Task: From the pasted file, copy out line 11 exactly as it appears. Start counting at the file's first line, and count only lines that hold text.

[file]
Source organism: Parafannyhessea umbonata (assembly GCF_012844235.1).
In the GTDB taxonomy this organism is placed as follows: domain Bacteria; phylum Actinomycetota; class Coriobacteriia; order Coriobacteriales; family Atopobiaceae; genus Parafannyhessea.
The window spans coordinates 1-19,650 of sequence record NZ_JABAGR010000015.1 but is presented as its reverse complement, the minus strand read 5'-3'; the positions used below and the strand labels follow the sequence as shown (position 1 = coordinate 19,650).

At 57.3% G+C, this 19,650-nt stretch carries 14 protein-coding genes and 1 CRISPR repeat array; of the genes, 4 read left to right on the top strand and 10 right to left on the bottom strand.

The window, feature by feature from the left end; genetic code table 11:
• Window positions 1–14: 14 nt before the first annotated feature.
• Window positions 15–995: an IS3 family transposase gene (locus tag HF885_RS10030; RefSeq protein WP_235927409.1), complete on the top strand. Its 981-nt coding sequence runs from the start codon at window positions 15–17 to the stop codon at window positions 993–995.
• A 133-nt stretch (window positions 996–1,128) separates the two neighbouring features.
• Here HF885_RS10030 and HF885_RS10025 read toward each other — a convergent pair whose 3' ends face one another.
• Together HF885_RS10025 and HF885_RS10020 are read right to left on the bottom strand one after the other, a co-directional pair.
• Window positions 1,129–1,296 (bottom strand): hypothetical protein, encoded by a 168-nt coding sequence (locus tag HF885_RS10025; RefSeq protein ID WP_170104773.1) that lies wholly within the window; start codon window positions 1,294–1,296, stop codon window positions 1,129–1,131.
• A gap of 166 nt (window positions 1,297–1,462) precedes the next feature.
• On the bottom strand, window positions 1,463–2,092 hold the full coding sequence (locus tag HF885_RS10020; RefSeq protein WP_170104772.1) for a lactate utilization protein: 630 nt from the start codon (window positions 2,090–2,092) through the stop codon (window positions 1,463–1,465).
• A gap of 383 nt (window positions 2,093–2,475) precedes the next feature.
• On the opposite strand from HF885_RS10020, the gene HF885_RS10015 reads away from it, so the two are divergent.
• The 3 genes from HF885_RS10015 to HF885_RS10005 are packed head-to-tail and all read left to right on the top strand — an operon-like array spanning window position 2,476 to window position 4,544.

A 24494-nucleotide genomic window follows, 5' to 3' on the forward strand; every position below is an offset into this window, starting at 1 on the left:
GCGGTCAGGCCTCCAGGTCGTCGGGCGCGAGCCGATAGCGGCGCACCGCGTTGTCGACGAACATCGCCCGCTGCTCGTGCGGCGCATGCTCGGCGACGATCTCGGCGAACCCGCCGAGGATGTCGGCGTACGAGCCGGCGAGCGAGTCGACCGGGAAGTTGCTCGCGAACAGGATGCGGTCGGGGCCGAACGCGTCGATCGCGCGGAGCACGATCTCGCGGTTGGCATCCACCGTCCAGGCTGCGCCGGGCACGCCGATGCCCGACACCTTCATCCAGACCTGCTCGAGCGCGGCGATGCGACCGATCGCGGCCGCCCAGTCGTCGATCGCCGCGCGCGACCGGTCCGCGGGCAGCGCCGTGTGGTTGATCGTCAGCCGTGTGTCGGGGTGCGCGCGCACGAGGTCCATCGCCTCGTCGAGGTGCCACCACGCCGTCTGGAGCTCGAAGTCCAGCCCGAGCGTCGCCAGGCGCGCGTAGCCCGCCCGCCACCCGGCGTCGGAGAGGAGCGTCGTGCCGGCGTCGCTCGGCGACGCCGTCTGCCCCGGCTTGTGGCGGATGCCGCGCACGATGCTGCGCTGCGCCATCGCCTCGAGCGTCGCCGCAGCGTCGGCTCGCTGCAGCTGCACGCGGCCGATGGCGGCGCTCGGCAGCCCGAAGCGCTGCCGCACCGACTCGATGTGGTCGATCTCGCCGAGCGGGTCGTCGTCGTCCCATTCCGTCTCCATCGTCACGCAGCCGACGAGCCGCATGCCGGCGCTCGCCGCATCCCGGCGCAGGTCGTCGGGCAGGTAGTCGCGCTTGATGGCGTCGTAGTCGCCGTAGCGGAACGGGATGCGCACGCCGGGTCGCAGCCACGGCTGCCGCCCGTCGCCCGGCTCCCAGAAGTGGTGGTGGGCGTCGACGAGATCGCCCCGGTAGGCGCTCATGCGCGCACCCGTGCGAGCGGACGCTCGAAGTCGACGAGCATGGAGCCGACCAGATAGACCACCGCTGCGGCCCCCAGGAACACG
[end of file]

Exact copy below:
• Window positions 1,129–1,296 (bottom strand): hypothetical protein, encoded by a 168-nt coding sequence (locus tag HF885_RS10025; RefSeq protein ID WP_170104773.1) that lies wholly within the window; start codon window positions 1,294–1,296, stop codon window positions 1,129–1,131.